The Exchange- A wine marketing conference October 30, 2012
I recently had the pleasure of creating and organizing a high-level event for the wine marketing industry. It was a chance to bring together industry professionals, top-notch speakers and to create an environment for a great exchange of ideas. The plan is to do 3 events per year so our inaugural event was important to get right.

I thought I would share a few lessons I have learned over the years to making an event like this successful for all stakeholders. 

WRITE DOWN YOUR GOALS: Be clear why you are investing the money and time to do this. Understand your purpose and intention and put it into a succinct document for your colleagues to read. It helps when you write it down because it forces you to understand what you are trying to accomplish.

CREATE A NAME AND AN IMAGE: We came up with the name The Exchange (and a nifty logo) to help communicate the essence of our event. The event is an exchange of ideas, insights and information. Note the word CHANGE is underlined to emphasize a goal- to help change the industry. The red N in the logo was from our corporate logo (Nomacorc) and subtly reminded our guests who sponsored the event without being too commercial but subtly implying that we want to be part of the change. 

BRING IN OUTSIDE HELPERS: In this case, I solicited help from about 10 wine marketing professionals to advise and guide our approach. We developed a steering committee of people who were willing to give a little time (mostly by phone or email) to make the event relevant, fun and engaging. This group was successful in steering me in the right direction. 

MAKE IT DIFFERENT: I don’t want to attend a marketing event that is the same as everyone else's event. We found a few innovative ideas that made it selective, special and very human. One of these ideas was creating a PowerPoint free zone where only images could be projected- no detailed graphs, charts or slides overfilled with words. We also took a page out of the TED conferences and kept the speakers to about 20 minutes so that they could get to the essence of their comments.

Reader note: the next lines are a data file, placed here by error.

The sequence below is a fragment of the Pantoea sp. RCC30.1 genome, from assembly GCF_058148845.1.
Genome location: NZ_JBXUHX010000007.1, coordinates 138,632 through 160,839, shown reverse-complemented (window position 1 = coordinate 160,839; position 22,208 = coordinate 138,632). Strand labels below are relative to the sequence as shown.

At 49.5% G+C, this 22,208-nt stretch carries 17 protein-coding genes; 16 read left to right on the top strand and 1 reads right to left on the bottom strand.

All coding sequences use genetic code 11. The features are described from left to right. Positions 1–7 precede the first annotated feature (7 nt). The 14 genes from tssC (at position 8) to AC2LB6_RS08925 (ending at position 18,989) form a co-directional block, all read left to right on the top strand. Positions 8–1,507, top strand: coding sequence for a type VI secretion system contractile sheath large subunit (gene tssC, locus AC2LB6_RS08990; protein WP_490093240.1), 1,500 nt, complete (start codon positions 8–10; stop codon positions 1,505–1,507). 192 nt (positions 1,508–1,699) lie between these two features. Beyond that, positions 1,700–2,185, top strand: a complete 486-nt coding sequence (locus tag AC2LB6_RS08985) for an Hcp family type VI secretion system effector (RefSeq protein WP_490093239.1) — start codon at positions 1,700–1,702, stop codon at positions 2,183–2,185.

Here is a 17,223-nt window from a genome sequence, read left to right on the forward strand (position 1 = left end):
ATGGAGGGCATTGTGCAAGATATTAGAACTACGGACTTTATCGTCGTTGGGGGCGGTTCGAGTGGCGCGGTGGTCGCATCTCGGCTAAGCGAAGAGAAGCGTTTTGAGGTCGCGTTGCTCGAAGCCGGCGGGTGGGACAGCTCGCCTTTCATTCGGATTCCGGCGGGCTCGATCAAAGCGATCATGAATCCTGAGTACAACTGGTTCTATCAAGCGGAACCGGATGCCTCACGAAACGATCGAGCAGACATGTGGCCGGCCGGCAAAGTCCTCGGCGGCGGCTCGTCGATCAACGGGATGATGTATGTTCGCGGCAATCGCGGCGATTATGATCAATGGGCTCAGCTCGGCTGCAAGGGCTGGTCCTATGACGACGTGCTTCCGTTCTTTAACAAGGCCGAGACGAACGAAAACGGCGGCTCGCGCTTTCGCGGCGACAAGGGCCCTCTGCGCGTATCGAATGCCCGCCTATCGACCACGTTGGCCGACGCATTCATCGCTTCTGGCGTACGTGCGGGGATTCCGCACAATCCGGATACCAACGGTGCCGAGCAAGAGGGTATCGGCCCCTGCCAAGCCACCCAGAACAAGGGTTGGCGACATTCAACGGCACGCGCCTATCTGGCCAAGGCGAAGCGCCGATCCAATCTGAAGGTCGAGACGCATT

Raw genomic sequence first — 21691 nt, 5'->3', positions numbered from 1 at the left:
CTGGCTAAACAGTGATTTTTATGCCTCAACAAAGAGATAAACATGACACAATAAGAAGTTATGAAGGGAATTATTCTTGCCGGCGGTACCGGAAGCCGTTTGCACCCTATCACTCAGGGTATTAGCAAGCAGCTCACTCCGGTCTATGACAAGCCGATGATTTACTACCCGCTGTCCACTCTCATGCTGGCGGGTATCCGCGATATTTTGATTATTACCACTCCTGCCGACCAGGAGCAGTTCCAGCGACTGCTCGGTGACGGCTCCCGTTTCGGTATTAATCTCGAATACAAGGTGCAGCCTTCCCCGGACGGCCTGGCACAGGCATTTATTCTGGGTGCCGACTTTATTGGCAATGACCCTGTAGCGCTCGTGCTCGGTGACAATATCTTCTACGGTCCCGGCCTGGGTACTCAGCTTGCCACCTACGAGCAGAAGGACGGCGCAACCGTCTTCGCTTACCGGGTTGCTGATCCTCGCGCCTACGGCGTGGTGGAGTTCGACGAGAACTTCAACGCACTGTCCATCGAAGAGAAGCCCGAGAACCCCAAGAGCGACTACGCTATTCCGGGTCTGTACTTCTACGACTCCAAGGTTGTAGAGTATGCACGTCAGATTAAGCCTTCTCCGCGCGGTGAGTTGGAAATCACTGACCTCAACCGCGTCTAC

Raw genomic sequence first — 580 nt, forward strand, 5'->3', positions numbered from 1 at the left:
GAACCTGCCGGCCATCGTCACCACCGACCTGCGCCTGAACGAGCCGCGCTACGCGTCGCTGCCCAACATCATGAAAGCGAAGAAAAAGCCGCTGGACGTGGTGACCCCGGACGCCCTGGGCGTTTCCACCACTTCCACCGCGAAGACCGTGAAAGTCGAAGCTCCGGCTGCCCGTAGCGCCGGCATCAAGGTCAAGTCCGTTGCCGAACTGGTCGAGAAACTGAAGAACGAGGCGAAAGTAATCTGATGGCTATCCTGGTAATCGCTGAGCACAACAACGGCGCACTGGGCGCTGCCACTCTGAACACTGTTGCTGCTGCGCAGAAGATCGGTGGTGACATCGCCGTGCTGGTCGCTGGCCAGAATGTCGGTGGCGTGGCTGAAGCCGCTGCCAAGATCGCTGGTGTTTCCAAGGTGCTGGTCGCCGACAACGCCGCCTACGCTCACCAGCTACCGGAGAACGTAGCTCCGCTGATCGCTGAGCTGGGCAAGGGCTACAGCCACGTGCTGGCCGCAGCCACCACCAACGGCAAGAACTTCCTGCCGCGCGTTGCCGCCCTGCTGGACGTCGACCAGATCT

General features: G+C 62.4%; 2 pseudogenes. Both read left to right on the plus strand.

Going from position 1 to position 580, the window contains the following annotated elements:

MAKE IT SELECTIVE: Invitations were limited and you had to be invited by a steering committee member. This helped to keep it at the right level and to make sure we didn’t over fill the room. It is important to determine how many people you really want to attend. It is easy to fill a space- we wanted to fill it with the right people as well as the right number.

Panel discussion at the Exchange. Pat Kelley,
Paul Mabray, Ray Elias and Dave Rosenberg
MODERATE IT WITH CONVERSATION IN MIND- NOT PRESENTATION: We titled our event, The Exchange because we wanted it to be just that- an exchange of ideas. I don’t like formal presentations and I worked hard at posing questions to the panel, guest speakers and audience members. The feedback I received indicated that I achieved just the right tone and balance  in bringing both the speakers and the audience into the conversation. 

RIGHT ENVIRONMENT: I enjoy conferences in cool places so we worked hard to find a beautiful and comfortable space that was elegant but not stuffy. The atmosphere felt exactly in keeping with the essence of the event’s brand image. Our event was held at Bardesonno which is a leed certificate hotel/spa in Yountville, California and within a hour of where most of the attendees work.